AFP on News24
Photo: iStock on News24
Paris - People cannot have 1 000 real friends on Facebook. Nor 500. In fact, anything over 200 starts seeming unlikely, an unusual study asserted on Wednesday.
Limitations on brain capacity and free time meant that humans can nurture no more than about 150 true friendships on social media, just as in real life, said a paper in the journal Royal Society Open Science.
The rest are acquaintances, or people recognised on sight.
A theoretical limit of 150 friends has become known as "Dunbar's Number" after British evolutionary psychologist Robin Dunbar, who coined the concept.
He also authored the new study, and concluded the same limits applied online.
"There is some flexibility, perhaps, but not very much, and it mostly depends on how weak or strong you want your friendships to be," Dunbar told AFP.
"It is as though we each have a limited amount of social capital and we can choose to invest it thinly in more people, or thickly in fewer people. But you can't exceed these limits."
Dunbar believes human relationships are layered in ever larger circles from closest to furthest.
We have on average five intimate friends, 15 best friends, 50 good friends, 150 friends, 500 acquaintances and 1 500 people we recognise on sight.
"The 150-layer is the important one: this defines the people you have real reciprocated relationships with, those where you feel obligations and would willingly do favours," the scientist explained.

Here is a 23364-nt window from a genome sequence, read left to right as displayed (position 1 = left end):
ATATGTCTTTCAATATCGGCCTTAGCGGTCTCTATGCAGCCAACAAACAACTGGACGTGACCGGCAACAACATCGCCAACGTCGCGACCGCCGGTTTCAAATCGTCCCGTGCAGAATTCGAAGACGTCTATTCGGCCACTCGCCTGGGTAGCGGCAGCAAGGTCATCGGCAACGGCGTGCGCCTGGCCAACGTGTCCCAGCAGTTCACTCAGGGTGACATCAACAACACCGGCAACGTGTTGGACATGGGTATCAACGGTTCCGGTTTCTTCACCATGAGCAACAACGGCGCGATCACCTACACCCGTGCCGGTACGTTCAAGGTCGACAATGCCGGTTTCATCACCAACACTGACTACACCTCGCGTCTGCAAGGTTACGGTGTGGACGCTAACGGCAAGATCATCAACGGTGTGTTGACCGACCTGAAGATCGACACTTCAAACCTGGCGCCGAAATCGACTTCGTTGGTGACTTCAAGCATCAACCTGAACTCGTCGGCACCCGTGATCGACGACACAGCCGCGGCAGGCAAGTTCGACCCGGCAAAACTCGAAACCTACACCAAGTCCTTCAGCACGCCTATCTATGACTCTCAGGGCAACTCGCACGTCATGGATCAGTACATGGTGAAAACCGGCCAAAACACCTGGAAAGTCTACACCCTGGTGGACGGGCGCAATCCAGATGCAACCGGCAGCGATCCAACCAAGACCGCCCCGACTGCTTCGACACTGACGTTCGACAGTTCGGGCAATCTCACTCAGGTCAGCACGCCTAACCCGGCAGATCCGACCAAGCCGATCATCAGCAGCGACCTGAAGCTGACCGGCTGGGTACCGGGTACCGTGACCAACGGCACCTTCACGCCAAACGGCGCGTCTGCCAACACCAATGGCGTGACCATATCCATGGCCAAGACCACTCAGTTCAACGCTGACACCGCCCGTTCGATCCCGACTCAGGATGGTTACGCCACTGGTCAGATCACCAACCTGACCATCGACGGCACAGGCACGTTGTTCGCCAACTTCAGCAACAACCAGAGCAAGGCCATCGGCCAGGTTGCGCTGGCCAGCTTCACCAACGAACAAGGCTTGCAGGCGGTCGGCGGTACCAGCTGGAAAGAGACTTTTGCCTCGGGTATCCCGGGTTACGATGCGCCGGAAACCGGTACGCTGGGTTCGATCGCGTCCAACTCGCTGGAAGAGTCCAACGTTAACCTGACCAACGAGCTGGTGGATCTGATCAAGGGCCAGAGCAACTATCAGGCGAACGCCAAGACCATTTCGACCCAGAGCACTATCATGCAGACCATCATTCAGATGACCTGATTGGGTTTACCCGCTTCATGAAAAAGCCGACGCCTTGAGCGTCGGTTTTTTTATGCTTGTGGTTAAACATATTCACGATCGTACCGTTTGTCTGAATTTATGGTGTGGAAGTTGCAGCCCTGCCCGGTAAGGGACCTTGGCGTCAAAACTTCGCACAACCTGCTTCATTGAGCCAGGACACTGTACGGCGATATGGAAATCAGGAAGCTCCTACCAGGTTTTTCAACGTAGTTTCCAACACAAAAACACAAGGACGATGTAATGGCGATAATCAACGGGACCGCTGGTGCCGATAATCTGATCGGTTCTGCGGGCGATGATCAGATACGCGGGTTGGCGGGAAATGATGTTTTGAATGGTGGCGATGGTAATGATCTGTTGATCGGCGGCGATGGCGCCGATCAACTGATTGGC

"People can (and sometimes do) have 500 or even 1 000 friends on Facebook, but all they are doing is including people who we would normally call acquaintances or people we just recognise by sight but don't know very well."
Facebook didn't distinguish between types of friendship, Dunbar pointed out.
Psychologists like Dunbar believe friendship limits are determined by two things: the ability of our brain to process multiple relationships, and time limitations.
‘Free fan club’
There has long been speculation that social media may allow us to pierce through some of these barriers, partly by allowing us to communicate with more people at a time – so stretching limited available social time.
For the new study, Dunbar used data from a two polls targeting more than 3 300 people in total in the United Kingdom.
The first group had 155 Facebook friends on average, and the second about 183.
When asked how many of their Facebook friends they could turn to for support in a crisis, people responded four.
Asked how many they could go to for sympathy, the answer was 14 – echoing the pattern of real-life friendship layers.
Dunbar said there are some people with more than 300 friends, of course, "enough to confirm the urban myth".
"They are the exceptions and not the rule, and we have to ask how well they really know these friends after the first 200 or so," he said.
"We should also be careful not to include professional users such as Justin Bieber in here: journalists, congressmen, writers, singers etc use Facebook as a kind of free fan club – it doesn't matter to them whether they really know these people or not."